Echoing Pontius Pilate's cynical question, though often without the cynicism, people of faith in every period of the church's history implicitly ask, "What is truth?" Today too, sincere women and men continue to ask, "What is the right thing to do in this particular situation?" "What, in fact, does the Gospel require of me here and now?"
For many believers, the answer that cuts through the ambiguities and complexities of institutional life, the anxieties awakened when personal experience is in tension with traditional church teaching, is to turn to the "official truth" proclaimed by Vatican offices and papal pronouncements. There is wisdom in this, for wisdom and truth can indeed be found there; and we especially reverence and embrace those teachings of the church that our tradition holds as dogma, as divinely revealed.
But official truth, as I here use the term, also includes a broad spectrum of teachings, traditions, practices, disciplines and customs that fall outside the rubric of divine revelation. These are the factors and variables that give form to Catholic culture. While not dogmatic in nature, they nonetheless shape and determine the everyday lives of believers.
To the extent that they are grounded in Gospel values and the best tradition of the Church, they will support and encourage people (laity, religious and clergy) to live fully the new life they possess in Jesus Christ. These non-dogmatic truths themselves have been shaped and refined by the various experiences of women and men living the Christian life. They remain normative, I propose, under the validation of authentic human experience.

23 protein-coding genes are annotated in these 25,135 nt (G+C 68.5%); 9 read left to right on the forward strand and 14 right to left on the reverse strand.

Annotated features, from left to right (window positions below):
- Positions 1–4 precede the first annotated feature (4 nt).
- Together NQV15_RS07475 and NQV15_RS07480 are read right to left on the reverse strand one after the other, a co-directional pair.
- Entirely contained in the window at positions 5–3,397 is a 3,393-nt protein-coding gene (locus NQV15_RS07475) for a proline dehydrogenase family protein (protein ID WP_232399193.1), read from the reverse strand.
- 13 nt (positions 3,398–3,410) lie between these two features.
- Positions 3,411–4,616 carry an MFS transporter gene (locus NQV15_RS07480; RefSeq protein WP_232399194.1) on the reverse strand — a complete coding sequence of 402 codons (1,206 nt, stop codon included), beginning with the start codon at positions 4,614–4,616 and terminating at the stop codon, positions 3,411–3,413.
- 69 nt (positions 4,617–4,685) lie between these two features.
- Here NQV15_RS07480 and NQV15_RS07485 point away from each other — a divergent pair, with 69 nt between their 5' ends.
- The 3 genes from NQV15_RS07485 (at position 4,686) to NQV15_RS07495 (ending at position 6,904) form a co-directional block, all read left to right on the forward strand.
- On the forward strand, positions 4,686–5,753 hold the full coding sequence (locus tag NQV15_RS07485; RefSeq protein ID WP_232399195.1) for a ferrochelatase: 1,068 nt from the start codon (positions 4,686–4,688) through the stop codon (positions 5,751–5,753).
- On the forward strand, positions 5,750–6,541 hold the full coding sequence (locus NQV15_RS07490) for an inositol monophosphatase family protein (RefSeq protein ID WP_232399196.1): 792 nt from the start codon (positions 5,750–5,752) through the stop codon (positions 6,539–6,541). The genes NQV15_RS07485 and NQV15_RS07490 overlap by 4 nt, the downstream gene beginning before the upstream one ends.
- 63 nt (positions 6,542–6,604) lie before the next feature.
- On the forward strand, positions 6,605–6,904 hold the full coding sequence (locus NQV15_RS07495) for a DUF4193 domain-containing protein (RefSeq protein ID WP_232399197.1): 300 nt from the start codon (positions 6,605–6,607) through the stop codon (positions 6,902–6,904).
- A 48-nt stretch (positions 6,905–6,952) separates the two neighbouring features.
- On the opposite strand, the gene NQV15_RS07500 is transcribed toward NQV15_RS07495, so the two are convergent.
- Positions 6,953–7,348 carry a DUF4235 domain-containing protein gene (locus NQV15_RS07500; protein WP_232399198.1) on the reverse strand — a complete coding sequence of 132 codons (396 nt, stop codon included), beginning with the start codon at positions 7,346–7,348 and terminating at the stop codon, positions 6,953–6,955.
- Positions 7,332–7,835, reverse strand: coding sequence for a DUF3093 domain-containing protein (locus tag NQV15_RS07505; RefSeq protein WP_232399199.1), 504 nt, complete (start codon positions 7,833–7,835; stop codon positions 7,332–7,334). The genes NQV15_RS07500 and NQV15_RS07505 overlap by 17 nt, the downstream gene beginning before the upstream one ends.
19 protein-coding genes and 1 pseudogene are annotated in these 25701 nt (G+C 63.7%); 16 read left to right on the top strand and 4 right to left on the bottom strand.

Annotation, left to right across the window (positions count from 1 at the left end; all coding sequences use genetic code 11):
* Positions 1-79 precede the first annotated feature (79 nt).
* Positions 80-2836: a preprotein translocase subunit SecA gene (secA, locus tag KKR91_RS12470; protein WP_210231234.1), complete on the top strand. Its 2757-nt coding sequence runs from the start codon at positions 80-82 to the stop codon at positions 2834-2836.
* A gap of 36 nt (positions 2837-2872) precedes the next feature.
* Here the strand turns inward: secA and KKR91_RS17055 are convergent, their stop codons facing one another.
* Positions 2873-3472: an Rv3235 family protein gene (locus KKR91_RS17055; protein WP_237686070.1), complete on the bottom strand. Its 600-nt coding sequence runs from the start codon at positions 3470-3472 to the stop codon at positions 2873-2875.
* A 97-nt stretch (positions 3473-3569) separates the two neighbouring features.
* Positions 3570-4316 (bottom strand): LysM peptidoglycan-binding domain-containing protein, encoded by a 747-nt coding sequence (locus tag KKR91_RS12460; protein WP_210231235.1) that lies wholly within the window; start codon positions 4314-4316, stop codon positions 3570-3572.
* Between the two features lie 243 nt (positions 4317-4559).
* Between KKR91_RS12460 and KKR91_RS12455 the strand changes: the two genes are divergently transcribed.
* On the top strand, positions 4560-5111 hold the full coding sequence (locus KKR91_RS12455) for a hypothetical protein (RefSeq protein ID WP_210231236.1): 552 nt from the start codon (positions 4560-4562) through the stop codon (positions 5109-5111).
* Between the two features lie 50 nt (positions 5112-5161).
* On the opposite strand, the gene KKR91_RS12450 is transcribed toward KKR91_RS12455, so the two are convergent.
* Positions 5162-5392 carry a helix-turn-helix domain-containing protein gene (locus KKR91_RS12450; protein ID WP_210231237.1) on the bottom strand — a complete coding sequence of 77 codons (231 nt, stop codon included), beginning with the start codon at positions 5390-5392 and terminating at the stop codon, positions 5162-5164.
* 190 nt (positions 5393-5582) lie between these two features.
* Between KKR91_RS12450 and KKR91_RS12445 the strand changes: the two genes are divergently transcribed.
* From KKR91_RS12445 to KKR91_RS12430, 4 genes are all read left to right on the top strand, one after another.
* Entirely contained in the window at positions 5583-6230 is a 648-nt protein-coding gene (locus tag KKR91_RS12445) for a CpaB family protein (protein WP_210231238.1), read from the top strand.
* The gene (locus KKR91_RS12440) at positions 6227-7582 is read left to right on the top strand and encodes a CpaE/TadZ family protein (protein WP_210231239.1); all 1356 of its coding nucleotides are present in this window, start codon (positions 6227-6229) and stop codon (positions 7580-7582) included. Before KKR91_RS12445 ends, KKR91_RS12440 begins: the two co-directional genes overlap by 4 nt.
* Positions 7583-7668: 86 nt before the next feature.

Whenever human experience, supported by theological and pastoral reflection, stands in contrast to the official teachings of the Church however, they require serious discussion and review. Yet the vary nature of institutional life seems to resist this kind of process. Without fail fears, anxieties and tensions will arise. Vested interests will be at risk, and comfortable lifestyles will be threatened. When this happens, defensive attitudes are assumed and the issue at hand is framed in such a manner that individuals become reluctant to pursue it. Pressure is imposed to embrace the "official truth" that may devalue and denigrate the "personal" and "experiential" truth of committed Christians who see a clear need for open and honest discussion and discernment guided by the Spirit. Voices of experience are not heard, or if heard are not taken seriously and quickly dismissed.
What is needed, I believe, is to understand that official truth sometimes stands in tension with the common truth grounded in the experience of people striving to live in right relationships with God, each other, and all creation. We now believe that the Spirit of God has enlightened both truths.